“How authoritative should I consider the Journal of Discourses to be?” Ensign, Aug. 1978, 31–32
Gerald E. Jones, director, LDS Institute of Religion, Berkeley, California Many queries come from students concerning these twenty-six volumes first published in England between 1853 and 1886. The original intent of their publication was to provide income for George D. Watt, their stenographer and publisher. Many Church members in England desired to read the sermons delivered by the General Authorities of the Church in Utah, and Brother Watt’s books filled that need. He obtained clearance from the First Presidency 1 June 1853. Addressed to Elder Samuel Richards, missionary printer in England, and to “the Saints abroad” this statement introduced volume one:
“Dear Brethren—It is well known to many of you, that Elder George D. Watt, by our counsel, spent much time in the midst of poverty and hardships to acquire the art of reporting in Phonography [shorthand], which he has faithfully and fully accomplished; and he has been reporting the public Sermons, Discourses, Lectures delivered by the Presidency, the Twelve, and others in this city, for nearly two years, almost without fee or reward. Elder Watt now proposes to publish a Journal of these reports, in England, for the benefit of the Saints at large, and to obtain means to enable him to sustain his highly useful position of Reporter. You will perceive at once that this will be a work of mutual benefit, and we cheerfully and warmly request your cooperation in the purchase and sale of the above named Journal, and wish all the profits arising therefrom to be under the control of Elder Watt.” (Signed by Brigham Young, Heber C. Kimball, and Willard Richards.)
The first four volumes were reported by Elder Watt, but after that other reporters are included—one a sister, Julia Young. Brother Watt reported through volume twelve, when David W. Evans became the prime reporter. He was followed by George W. Gibbs, a secretary to the First Presidency.
In considering the reliability of the Journal of Discourses, we should remember certain circumstances.
Though the First Presidency endorsed the publication of the Journal, there was no endorsement as to the accuracy or reliability of the contents. There were occasions when the accuracy was questionable. The accounts were not always cleared by the speakers because of problems of time and distance. This was especially true during the persecution of the 1880s which finally forced the cessation of publication.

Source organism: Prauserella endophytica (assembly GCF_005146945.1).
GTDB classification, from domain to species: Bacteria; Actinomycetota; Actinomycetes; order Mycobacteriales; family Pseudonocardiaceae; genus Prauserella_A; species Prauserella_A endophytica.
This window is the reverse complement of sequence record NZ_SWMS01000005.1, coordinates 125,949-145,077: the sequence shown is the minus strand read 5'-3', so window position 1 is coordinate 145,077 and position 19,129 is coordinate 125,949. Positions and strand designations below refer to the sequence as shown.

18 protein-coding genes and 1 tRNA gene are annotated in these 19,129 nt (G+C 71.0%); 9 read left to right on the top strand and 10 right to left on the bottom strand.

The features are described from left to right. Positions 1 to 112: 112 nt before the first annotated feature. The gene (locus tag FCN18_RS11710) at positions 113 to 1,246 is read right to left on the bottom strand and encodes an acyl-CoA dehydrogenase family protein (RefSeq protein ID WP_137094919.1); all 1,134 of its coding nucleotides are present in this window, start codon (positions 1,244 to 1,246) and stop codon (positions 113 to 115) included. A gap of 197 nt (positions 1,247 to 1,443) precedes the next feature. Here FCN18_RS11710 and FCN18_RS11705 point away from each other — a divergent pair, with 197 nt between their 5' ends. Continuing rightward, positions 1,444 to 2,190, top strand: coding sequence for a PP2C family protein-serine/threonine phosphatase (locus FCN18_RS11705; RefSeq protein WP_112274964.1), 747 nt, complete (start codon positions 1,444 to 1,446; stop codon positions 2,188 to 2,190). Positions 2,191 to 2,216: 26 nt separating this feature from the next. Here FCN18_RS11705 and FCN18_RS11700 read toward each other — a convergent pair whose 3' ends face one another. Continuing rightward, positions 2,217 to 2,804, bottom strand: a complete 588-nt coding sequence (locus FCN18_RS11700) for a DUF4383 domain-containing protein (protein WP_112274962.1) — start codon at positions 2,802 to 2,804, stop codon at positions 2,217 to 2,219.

We should remember that the times were different then. A major concern of the early Saints was physical survival. Sermons often dealt with the practical problems of the time and so may seem quaint in our day, even if much of the advice is still valid.
Doctrinally, members of the Church were growing and learning. Most adults were converts who had to unlearn and relearn many doctrines. They were learning things which our children learn in Primary and Sunday School. Remarks were frequently impromptu. Close, friendly audiences frequently invited informal discussion of varied topics. There was occasional speculation about doctrines which have since been determined unimportant or even misleading.
The general membership of the Church has progressed in knowledge of gospel principles, which is as it should be. In our organizations, we have been taught the gospel for more than one hundred years now. Because of modern revelation and because of “line-upon-line, precept-upon-precept” progression, we have answers that were not yet given when the Journal of Discourses was published.
We also should be aware of priorities in our studies. It seems to me that we should first become very familiar with the four books of Scripture accepted as standard works. The words of our current living prophet are also most valuable for us in our time. The official statements of the First Presidency are standards for doctrine and practice in the Church. We should be familiar with the manuals and courses of study provided for us in our day. For further inspiration and instruction by the General Authorities, we can study general conference addresses, beginning with the most current and moving back in time.
Even after digesting these materials, some persons may still have time and inclination to peruse the Journal of Discourses. We can be grateful that records of the early sermons were kept to help us understand the growth of the Church and the testimonies of our early leaders. If we find the time to read them, however, we should avoid getting caught up in their uniqueness and should concentrate on the inspiring thoughts and experiences related to us by choice men.
Having taught seminary and institute classes for more than twenty years, I have tried to follow my own advice. Because I also love to read, I have read the scriptures many times, all of the general conference reports, and finally, all volumes of the Journal of Discourses.
Frankly, one of the main reasons I read the Journal of Discourses was so I could answer students’ questions about them with some knowledge of what they were about. Though I enjoyed reading them, gained some new insights, and was inspired by the spirit of the early brethren, except for the needs of students, there was no practical benefit that I could not have obtained from current conference talks with less effort, much greater clarity and more economy.
For me, the most pertinent discussion of gospel doctrines and answers to life’s problems and source of spiritual inspiration in today’s world comes from the standard works and our living prophets.